Some 500 Christian converts from Iran have sought asylum in Turkey following persecution by the authorities.
A young convert stated:
It is a fact that the government of Iran is an Islamic one, yet our youth are getting executed. In Iraq the same…. There is ISIS and [they] are killing people in the name of Islam, and there are vulnerable people who are being beheaded there. They have fled to Turkey, and we came to Turkey. That is why I did not see any good from Islam.’
The evidence is ubiquitous that there is a fierce global struggle with normative Islam, and still Westerners ignore it. The violent persecution by organized Islamic forces against religious minorities and even against Muslims who are considered apostates is daily news.
In looking at Christian persecution, 13 out of the 14 of the worst offending countries are Islamic, according to Open Doors USA’s World Watch List.
Iran is punishing many Kurds with the death penalty, although many of them share the same religion.
Even in Britain, where there are now 85 Sharia courts, “Islamic families in Britain have abused and attacked their own children for choosing to refuse the teachings of the Koran.” The Council of Ex-Muslims of Britain “revealed young people have turned to them after being hurt by their loved ones,” and “cases include a former Muslim girl who was threatened with death by her own mother for rejecting Allah.”
The torrent of victims globally rises daily while the willful blindness continues. Western authorities pretend to care about human rights as they present their people with the “anti-Islamophobia” Trojan Horse.
“Hundreds of Christians who secretly converted in Iran seek asylum in Turkey, claiming persecution”, by James McIntyre, Christian Post, August 15, 2017:
Some 500 Christian converts from Iran have sought asylum in Turkey following persecution by the authorities, according to the Middle Eastern news website Rudaw.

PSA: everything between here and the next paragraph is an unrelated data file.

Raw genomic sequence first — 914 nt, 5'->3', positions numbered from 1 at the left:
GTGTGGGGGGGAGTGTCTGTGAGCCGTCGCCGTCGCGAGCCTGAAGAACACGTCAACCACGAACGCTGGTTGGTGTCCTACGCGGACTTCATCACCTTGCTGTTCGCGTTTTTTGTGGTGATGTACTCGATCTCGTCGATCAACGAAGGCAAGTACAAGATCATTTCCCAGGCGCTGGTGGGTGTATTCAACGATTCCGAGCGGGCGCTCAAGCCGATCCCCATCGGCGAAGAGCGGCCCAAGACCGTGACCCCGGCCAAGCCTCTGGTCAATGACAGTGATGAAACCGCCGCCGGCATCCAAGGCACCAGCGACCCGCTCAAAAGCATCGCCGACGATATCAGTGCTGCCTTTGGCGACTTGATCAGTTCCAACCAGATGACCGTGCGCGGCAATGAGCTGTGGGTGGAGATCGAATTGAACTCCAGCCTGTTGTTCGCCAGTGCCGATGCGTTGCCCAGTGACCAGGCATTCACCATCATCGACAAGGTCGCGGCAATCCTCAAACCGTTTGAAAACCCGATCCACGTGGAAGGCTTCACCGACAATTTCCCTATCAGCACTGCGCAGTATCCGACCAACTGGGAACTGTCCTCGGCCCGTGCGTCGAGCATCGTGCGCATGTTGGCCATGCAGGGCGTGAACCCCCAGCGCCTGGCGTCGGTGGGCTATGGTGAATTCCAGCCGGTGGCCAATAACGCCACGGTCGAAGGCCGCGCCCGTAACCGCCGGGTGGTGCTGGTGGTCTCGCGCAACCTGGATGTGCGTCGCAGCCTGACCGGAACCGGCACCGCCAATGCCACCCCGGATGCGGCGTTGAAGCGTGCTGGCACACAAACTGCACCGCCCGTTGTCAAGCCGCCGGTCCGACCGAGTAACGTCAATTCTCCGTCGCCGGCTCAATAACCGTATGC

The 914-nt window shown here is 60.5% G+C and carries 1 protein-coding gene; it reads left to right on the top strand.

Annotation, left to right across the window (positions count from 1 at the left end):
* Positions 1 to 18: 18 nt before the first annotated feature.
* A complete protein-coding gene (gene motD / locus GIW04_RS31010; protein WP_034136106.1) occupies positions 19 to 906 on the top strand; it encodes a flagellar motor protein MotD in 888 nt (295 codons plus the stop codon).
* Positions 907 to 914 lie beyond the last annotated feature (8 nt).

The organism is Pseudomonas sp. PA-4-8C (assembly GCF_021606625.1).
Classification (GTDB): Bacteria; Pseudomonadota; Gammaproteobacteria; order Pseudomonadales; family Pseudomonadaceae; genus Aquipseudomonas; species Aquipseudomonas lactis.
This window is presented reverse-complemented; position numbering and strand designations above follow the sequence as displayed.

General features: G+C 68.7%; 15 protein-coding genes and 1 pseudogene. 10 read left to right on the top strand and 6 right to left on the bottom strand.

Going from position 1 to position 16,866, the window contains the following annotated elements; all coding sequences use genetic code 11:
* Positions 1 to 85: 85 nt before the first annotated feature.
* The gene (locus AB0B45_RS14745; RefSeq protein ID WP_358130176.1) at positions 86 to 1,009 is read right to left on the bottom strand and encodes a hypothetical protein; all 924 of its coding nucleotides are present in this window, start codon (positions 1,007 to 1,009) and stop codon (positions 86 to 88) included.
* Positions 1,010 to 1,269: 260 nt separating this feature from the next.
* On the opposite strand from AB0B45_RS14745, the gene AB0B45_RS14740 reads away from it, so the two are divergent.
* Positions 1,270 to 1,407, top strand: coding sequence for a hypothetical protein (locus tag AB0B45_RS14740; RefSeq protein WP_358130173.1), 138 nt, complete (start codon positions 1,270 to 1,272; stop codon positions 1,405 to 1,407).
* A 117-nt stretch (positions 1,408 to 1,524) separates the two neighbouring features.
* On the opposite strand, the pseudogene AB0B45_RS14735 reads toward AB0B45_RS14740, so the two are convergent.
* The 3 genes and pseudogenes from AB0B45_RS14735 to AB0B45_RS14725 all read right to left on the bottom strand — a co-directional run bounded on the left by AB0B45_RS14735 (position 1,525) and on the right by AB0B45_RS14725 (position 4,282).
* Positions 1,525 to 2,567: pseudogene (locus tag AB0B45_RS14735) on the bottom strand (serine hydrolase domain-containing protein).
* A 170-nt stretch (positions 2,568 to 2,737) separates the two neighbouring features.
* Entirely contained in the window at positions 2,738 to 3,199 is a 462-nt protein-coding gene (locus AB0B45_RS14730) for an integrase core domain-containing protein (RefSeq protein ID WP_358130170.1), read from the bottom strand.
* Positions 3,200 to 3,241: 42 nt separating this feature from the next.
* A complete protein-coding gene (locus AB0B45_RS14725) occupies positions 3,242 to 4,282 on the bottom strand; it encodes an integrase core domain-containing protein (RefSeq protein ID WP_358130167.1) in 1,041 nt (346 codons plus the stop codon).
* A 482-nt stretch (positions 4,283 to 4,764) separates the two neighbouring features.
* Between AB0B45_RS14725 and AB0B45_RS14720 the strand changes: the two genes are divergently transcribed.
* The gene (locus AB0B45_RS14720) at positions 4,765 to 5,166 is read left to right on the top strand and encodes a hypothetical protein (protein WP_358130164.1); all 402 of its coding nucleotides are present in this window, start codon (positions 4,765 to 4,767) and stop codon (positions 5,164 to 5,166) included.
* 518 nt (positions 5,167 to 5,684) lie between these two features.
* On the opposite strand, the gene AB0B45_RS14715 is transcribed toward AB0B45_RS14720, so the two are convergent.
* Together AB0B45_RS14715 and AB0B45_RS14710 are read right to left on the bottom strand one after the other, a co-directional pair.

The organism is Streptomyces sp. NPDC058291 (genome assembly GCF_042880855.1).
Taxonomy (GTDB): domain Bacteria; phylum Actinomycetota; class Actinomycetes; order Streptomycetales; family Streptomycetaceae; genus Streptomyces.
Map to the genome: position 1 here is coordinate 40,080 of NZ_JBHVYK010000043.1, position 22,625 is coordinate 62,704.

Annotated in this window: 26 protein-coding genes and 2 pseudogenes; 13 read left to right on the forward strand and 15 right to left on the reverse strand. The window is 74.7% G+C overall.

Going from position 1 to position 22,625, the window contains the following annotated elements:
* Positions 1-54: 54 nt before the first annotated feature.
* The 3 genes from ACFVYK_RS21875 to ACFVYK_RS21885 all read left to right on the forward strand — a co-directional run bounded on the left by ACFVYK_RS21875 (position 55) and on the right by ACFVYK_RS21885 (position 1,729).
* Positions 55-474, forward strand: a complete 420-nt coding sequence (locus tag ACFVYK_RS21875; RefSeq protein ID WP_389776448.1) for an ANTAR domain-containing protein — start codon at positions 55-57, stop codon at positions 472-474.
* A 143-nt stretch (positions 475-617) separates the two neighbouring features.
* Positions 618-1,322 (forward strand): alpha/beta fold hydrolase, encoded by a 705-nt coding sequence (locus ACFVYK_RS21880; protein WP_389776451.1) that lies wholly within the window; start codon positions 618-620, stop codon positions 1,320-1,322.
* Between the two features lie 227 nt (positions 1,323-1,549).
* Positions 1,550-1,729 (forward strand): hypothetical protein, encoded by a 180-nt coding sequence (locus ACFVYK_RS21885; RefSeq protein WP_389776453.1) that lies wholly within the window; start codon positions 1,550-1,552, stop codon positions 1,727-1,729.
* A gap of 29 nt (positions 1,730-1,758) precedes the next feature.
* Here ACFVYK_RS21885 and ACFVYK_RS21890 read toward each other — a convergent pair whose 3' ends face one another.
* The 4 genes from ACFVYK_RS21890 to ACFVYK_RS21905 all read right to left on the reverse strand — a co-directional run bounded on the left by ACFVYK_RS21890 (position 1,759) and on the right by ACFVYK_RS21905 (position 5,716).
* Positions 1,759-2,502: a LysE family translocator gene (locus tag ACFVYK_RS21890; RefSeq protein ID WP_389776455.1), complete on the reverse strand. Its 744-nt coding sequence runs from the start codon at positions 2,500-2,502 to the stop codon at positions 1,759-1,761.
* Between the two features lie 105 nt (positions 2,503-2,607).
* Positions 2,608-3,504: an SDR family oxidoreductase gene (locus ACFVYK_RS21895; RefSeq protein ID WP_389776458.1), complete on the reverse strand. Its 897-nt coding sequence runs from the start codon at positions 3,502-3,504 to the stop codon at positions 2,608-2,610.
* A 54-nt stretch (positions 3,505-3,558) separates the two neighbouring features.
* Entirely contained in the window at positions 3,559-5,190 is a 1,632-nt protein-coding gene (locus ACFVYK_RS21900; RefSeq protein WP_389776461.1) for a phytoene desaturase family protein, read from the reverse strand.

Rudaw published a video from Van in Turkey, close to the Iranian border, in which Kurdish Christian converts refused to appear on camera or reveal their names, with one man and his family who converted to Christianity from Islam saying that they used to practise their faith in secret.
In Iran, ‘there is not an accurate figure to say how many people have become Christians because everything is secret,’ he said. ‘When a Muslim converts to Christianity, they do so in secret. Rituals are secret since they are in danger…ours was secret, too.’
Another young man who converted only after he arrived in Van said that he did not think he could be the person he wanted to be if he remained Muslim. He added that he is now feeling ‘comfortable’ as a Christian.
And another said Iran is punishing many Kurds with the death penalty, although many of them share the same religion.
He claimed that hundreds of Kurdish youth in Iran have abandoned Islam and embraced Christianity.
‘I changed my religion because I did not see anything in Islam. Whatever I saw was wrong,’ he said.
‘It is a fact that the government of Iran is an Islamic one, yet our youth are getting executed. In Iraq the same,’ he continued. ‘There is ISIS and [they] are killing people in the name of Islam, and there are vulnerable people who are being beheaded there. They have fled to Turkey, and we came to Turkey. That is why I did not see any good from Islam.’
According to Rudaw, there are around 1,500 Kurdish asylum seekers in Van, some of whom cite political, ethnic, or cultural reasons as their reasons to leave Iran, alongside the nearly 500 of them who have converted to Christianity.
The majority of those who spoke to Rudaw said they wanted to go to the US, Canada or Europe.
The majority of Iranian Kurds follow Sunni Islam, while the majority in Iran are Shiites.
Open Doors USA says that Iran considers Christianity to be a ‘western influence’, adding: ‘Converts to Christianity from Islam make up the largest group of Christians and experience the most persecution.’
The Chaldean Catholic Archbishop of Tehran, Ramzi Garmou, told AFP in December that people are grateful that they live in peace in the country as opposed to the rest of the Middle East.
‘Thanks to God, we really live in peace and security, but our neighbours live in anguish and violence,’ he said.